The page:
Pianist Anastasia Antonacos
Corthell Hall, USM Gorham
Jan. 22, 2016
by Christopher Hyde
Pianist Anastasia Antonacos’ recital, Friday night at Corthell Hall, was doubly daring. She led off with two Preludes by contemporary composer Elena Ruehr (b. 1963) and continued with two of the most well-known works in the repertoire, inviting comparison with every great pianist of the 20th Century.
The Ruehr preludes—“…solitary figure at water’s edge…” and “…a storm approaches land…” (sic), were effective in an imagist way, the first characterized by dry treble sforzandos, like points of light, punctuating the overtones of lower chords, and the second by rapid rhythms and stormy passagework. Both reminded me of the “Poems for Piano” of Vincent Persichetti, with whom Ruehr studied.
In opening remarks, Antonacos suggested that the famous “Le Tombeau de Couperin” might have been influenced by Ravel’s fascination with “The Last Domain” by Alain Fournier, a chronicle of lost youth which may account for the deep underlying emotional content of what is supposed to be a compendium of early French music.
These emotions were explored in Antonacos’ technically flawless performance of what is one of the most difficult of piano scores, especially the unbelievable concluding Toccata. The fortissimo of the Menuet infuses that stately dance with all the tragedy of World War I.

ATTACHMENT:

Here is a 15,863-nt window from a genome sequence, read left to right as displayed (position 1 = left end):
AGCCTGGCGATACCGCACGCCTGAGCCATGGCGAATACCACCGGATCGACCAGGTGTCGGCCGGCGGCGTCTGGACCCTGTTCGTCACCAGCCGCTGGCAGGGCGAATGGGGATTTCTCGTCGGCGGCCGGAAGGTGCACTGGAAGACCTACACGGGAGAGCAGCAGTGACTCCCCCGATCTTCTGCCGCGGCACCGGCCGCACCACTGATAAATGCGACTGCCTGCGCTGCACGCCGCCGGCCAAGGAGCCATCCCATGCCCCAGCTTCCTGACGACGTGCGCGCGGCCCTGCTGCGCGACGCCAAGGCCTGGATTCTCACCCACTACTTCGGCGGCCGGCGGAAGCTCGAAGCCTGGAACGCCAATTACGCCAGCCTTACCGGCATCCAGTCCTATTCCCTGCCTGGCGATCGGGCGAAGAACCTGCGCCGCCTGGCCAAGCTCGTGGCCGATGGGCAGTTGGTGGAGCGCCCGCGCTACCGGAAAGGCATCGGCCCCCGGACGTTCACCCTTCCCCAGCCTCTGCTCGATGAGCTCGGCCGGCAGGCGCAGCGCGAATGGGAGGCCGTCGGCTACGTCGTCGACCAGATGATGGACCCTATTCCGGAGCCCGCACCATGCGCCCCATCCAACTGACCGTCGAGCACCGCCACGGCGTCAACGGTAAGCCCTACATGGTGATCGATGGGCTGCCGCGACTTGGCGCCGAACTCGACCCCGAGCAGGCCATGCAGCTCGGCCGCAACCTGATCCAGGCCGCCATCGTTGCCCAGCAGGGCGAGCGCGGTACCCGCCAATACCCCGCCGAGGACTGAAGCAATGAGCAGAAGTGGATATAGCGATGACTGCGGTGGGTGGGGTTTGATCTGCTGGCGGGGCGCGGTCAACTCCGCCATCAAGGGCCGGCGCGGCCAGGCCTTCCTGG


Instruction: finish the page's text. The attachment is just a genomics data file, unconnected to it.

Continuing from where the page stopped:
If I had any quarrel at all with Friday night’s interpretation it would be with one of the pianist’s virtues, an almost metronomically precise rhythm.
This was a minor problem in the Ravel but took center stage in the performance of the Four Impromptus, D. 935 (better known as Opus 142) of Franz Schubert.
It was noticeable in No.1, in F Minor, not allowing the supremely lyrical theme of the work to breathe freely, but I was more interested in the unusually dark tone that Antonacos gave the piece, alluding to the tragedy of Schubert’s last years.
It was a disaster, however, in No. 2 in A-flat Major, a deceptively simple work that requires legato chords. To achieve this effect in perfect rhythm, it was necessary to slow down the tempo to a snail’s pace. That proved tedious, because of all of the repeats, and spoiled the melodic effect of the central passage.
The third Impromptu, variations on the “Rosamunde” theme, was more successful, due to the recognizable nature of the theme under all the rapid filagree, and turned out to be delightful in the uncharacteristic No. 4 in F Minor. This gypsy-like composition, with its dramatic effects, has virtually no melody at all. It seems to have come from another planet than the first three.
Friday’s recital was the first in the USM Faculty Concert series. On Feb. 26, John Boden, French horn, will be featured in “Horns Aplenty,” with pianist Martin Perry. and Maine horn players Scott Burdditt, Nina Miller and Sophie Flood.